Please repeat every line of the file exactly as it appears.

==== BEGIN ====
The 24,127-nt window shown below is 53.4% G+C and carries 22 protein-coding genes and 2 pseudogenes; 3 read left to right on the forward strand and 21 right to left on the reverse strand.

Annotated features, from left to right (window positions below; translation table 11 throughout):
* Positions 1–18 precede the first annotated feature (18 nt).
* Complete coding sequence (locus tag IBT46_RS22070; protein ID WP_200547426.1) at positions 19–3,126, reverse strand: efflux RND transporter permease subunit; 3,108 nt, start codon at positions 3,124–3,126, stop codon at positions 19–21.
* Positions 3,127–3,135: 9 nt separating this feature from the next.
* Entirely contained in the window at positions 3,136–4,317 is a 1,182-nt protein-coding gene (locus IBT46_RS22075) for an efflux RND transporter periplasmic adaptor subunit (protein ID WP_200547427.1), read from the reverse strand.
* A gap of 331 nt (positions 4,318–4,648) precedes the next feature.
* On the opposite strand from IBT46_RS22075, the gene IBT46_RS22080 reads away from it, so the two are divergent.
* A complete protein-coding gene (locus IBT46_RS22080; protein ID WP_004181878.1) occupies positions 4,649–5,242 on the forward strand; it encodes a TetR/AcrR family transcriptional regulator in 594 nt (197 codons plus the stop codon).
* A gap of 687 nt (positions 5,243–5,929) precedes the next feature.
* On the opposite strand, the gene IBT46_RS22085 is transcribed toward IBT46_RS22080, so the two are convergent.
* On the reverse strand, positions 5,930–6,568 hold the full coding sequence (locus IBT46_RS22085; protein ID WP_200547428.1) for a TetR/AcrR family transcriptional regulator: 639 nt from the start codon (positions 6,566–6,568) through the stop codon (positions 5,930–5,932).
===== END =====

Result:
The 24,127-nt window shown below is 53.4% G+C and carries 22 protein-coding genes and 2 pseudogenes; 3 read left to right on the forward strand and 21 right to left on the reverse strand.

Annotated features, from left to right (window positions below; translation table 11 throughout):
* Positions 1–18 precede the first annotated feature (18 nt).
* Complete coding sequence (locus tag IBT46_RS22070; protein ID WP_200547426.1) at positions 19–3,126, reverse strand: efflux RND transporter permease subunit; 3,108 nt, start codon at positions 3,124–3,126, stop codon at positions 19–21.
* Positions 3,127–3,135: 9 nt separating this feature from the next.
* Entirely contained in the window at positions 3,136–4,317 is a 1,182-nt protein-coding gene (locus IBT46_RS22075) for an efflux RND transporter periplasmic adaptor subunit (protein ID WP_200547427.1), read from the reverse strand.
* A gap of 331 nt (positions 4,318–4,648) precedes the next feature.
* On the opposite strand from IBT46_RS22075, the gene IBT46_RS22080 reads away from it, so the two are divergent.
* A complete protein-coding gene (locus IBT46_RS22080; protein ID WP_004181878.1) occupies positions 4,649–5,242 on the forward strand; it encodes a TetR/AcrR family transcriptional regulator in 594 nt (197 codons plus the stop codon).
* A gap of 687 nt (positions 5,243–5,929) precedes the next feature.
* On the opposite strand, the gene IBT46_RS22085 is transcribed toward IBT46_RS22080, so the two are convergent.
* On the reverse strand, positions 5,930–6,568 hold the full coding sequence (locus IBT46_RS22085; protein ID WP_200547428.1) for a TetR/AcrR family transcriptional regulator: 639 nt from the start codon (positions 6,566–6,568) through the stop codon (positions 5,930–5,932).